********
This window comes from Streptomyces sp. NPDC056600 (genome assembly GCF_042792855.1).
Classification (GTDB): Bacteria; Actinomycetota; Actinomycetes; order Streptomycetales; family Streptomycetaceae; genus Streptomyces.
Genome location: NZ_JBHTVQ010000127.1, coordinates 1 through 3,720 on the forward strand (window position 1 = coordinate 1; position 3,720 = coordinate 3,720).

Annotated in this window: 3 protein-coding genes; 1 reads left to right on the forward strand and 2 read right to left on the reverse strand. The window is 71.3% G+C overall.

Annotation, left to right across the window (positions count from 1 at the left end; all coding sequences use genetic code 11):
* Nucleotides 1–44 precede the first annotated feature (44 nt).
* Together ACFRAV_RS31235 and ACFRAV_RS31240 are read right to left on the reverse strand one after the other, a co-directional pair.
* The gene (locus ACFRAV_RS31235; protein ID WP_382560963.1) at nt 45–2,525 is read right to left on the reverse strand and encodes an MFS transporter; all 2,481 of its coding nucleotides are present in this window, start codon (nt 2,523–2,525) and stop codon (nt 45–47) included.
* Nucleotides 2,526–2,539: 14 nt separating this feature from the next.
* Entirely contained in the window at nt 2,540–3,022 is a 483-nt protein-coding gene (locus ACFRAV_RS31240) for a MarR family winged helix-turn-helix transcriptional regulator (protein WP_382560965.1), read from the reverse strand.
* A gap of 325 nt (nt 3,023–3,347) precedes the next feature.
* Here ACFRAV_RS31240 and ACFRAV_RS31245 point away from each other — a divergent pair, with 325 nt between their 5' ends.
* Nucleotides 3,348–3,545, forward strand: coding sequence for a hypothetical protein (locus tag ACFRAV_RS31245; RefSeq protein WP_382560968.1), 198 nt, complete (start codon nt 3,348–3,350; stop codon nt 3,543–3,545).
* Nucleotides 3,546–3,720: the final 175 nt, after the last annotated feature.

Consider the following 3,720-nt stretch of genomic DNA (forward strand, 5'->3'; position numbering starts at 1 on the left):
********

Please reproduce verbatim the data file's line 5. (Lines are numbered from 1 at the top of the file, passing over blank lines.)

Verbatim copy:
Annotation, left to right across the window (positions count from 1 at the left end; all coding sequences use genetic code 11):